When you think of soccer development, most likely you don’t think of mindfulness training, but maybe you should. The brain is literally the soccer player’s supercomputer on and off the field; if you want to become a great player you will need a great brain. The potential for developing the brain in an athletic context is still in the infant stages compared to developing the body. There are only so many ways a fitness coach can continue to get players bigger, faster and stronger, but the development of the brain and the Soccer IQ is a new unexplored frontier. Mindfulness training is an excellent way to develop the brain with many of the benefits being directly transferable to athletic performance. Mindfulness teaches people to live and perform only in the present moment; they are able to set aside all their feelings from the past and the future and just be in the present. If feelings of stress or fear arise, the mindful athlete will acknowledge those feelings and just let them pass, this allows them to stay focused in the now. If an athlete becomes to stressed about expectations and performance, they lose the ability to problem solve and make intelligent fast decisions. Coventry University & Staffordshire University found that athlete’s who experienced a fear of failure, increased stress and high anxiety levels all showed negative affects on athletic performance. However, athletes that trained in mindfulness were more likely to experience “flow” or the feeling of being in the moment, which is linked to enhanced athletic performance. These mindful athletes also scored higher in attention control, emotional control, positive self-talk and goal setting. The practice of Mindfulness trains the prefrontal cortex in the brain, which helps with focus and distraction avoidance, allowing us to perform at our top level. Mindfulness in simply terms, allows a person to calm the stress response and perform in the moment. From a scientific standpoint, it has been shown that cortisol levels (stress hormone) are reduced as a result of consistent mindful meditation practice. Training mindfulness in athletic and non-athletic settings is very important for athletes. Incorporating elements like crowd noise, live spectators, competitions, changing field conditions and inconsistent officiating in training can all help players train mindfulness in realistic challenging game like situations. The brain is like a muscle, the more we train it, the stronger it gets. Research on mindfulness training in relation to athletic performance clearly shows improved physical and mental performance for those trained in mindfulness. In fact, cross country runners who underwent mindfulness along with their regular physical training reported large improvements in their mile times.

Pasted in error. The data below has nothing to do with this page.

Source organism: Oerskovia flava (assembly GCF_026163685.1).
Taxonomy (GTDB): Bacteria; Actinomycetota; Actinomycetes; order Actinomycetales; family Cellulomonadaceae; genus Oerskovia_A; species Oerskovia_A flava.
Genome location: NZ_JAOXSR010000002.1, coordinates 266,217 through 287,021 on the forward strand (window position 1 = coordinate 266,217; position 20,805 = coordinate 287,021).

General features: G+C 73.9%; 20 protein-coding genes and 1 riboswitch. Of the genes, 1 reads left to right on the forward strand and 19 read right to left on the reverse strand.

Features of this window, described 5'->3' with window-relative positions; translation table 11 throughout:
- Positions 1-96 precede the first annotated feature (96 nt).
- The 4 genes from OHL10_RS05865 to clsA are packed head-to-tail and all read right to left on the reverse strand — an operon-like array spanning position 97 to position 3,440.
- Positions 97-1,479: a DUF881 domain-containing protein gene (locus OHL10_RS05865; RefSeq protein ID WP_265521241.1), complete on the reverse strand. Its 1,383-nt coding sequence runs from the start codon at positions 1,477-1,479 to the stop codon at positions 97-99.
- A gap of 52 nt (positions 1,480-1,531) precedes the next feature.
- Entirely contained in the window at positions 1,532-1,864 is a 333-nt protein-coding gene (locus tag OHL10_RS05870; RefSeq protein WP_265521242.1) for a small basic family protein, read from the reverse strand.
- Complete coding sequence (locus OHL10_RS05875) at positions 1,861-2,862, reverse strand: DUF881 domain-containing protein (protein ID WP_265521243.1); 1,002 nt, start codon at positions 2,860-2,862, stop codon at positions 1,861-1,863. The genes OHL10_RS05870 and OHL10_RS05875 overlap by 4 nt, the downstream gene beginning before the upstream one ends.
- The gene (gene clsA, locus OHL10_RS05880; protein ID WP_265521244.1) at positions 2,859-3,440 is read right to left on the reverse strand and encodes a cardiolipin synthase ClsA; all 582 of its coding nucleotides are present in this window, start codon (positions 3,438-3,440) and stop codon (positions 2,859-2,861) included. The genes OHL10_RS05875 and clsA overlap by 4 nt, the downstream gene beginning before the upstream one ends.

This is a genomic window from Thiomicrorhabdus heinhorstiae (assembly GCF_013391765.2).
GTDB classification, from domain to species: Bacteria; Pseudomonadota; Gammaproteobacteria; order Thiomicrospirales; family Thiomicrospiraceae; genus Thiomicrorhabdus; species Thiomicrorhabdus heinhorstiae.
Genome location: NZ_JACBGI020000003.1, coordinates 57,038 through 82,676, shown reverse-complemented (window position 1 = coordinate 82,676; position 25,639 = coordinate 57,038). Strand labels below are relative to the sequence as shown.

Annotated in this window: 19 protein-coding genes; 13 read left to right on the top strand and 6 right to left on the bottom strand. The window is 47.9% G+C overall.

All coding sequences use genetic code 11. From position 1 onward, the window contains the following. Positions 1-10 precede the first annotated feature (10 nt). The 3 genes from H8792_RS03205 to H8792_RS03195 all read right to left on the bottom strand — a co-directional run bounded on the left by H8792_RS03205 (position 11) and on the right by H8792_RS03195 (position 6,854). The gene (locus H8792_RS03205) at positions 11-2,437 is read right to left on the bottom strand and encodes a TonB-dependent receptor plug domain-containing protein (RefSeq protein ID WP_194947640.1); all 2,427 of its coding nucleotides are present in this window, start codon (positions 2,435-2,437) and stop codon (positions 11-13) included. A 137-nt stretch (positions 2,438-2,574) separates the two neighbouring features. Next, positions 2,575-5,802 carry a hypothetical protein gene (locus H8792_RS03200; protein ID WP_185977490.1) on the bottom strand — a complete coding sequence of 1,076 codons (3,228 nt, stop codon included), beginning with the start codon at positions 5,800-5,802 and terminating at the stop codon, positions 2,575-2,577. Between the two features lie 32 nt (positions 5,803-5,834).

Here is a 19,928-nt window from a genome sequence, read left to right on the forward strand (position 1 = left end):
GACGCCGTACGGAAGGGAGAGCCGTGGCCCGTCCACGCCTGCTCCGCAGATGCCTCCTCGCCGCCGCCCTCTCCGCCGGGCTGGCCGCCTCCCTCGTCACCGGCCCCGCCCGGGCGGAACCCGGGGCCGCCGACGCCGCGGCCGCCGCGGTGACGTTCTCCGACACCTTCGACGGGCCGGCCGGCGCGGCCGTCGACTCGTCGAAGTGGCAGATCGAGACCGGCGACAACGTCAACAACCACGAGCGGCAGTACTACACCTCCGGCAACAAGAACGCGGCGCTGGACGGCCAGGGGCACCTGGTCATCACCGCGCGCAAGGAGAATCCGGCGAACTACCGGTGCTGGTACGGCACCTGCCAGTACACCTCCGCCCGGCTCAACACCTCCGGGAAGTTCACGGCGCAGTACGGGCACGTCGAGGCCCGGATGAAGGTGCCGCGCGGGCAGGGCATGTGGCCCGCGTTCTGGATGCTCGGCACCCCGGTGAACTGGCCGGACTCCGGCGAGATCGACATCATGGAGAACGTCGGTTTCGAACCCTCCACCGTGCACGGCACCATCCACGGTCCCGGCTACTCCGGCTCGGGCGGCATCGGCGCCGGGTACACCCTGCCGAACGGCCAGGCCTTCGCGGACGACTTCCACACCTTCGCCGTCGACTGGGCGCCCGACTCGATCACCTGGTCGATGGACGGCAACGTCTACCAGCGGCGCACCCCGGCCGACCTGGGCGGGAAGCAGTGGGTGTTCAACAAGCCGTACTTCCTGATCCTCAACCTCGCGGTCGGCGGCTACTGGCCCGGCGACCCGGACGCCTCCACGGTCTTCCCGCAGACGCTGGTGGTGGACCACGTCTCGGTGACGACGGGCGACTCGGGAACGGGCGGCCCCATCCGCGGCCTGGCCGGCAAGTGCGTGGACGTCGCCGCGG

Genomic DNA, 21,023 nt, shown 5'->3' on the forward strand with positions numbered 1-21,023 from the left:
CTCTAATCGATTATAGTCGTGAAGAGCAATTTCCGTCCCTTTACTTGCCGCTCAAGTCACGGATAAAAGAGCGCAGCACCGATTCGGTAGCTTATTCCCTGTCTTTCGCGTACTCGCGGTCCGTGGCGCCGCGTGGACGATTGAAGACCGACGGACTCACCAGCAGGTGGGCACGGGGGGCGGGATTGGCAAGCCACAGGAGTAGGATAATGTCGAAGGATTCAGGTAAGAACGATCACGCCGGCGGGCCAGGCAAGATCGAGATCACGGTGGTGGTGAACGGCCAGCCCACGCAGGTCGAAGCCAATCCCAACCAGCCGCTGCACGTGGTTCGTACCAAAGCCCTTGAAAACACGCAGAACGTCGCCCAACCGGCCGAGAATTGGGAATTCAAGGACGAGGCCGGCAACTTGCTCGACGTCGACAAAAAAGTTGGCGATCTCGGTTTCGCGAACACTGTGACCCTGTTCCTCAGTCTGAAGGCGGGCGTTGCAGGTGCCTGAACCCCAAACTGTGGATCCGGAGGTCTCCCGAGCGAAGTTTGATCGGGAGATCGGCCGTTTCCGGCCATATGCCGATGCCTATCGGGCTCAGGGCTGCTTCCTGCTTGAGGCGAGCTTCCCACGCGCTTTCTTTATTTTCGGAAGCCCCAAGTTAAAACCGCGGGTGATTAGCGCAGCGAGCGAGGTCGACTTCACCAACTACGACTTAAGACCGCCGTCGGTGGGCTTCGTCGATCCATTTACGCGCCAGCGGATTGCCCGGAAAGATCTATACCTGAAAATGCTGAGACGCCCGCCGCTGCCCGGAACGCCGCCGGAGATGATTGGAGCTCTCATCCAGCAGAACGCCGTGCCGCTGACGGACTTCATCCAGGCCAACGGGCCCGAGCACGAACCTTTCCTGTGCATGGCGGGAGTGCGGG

Another interesting connection mindfulness has to sports performance is that it is proven to increase the brains Working Memory. We know that Working Memory helps soccer player’s organize information, provides them with solutions to problems on the field instantly and top players have more solutions in their working memory then lower level players. The fact that mindfulness training can help players come up with faster and better solutions on the field is very important to overall player development. Below are a few simple ways you introduce mindfulness training to your team.
1) Mindful Breathing: Spend a few minutes a day just breathing and paying attention to your breath, which will bring about a clam mind. You can do this pretty much anywhere, just be sure to stay calm and inhale and exhale fully. Focus on your breath only. Start with a few minutes and increase from there.
2) Body Scan: The body scan exercise is especially useful for athletes. This exercise will release the body’s tension, settle the mind and bring overall awareness to your body. Start by lying down on your back with palms up and torso relaxed. Close your eyes and start by noticing how your toes feel, then work your way up your entire body taking notice of how every region of your body feels. Focus your attention for a few breaths on every part of your body and move on. If you find areas in the body that are feeling stressed, focus on relaxing and breathing the tension out. The longer you practice this exercise the more in tune with your body you will become.
3) Mindfulness In Soccer Motion: When you are working with the ball or playing a small-sided game in practice, focus on your breathing and being only in the present moment. Let yourself perform while you in the moment.
Human beings take around 20,000 breaths a day. That allows 20,000 chances a day for mindfulness training!
If you are interested in becoming a Cognitive Soccer Instructor. You can sign-up for the Cognitive Soccer Instructors Online Diploma Course at www.soccersmarttraining.com – the course is $45 and the modules can be purchased on amazon.com via hard copy or ebook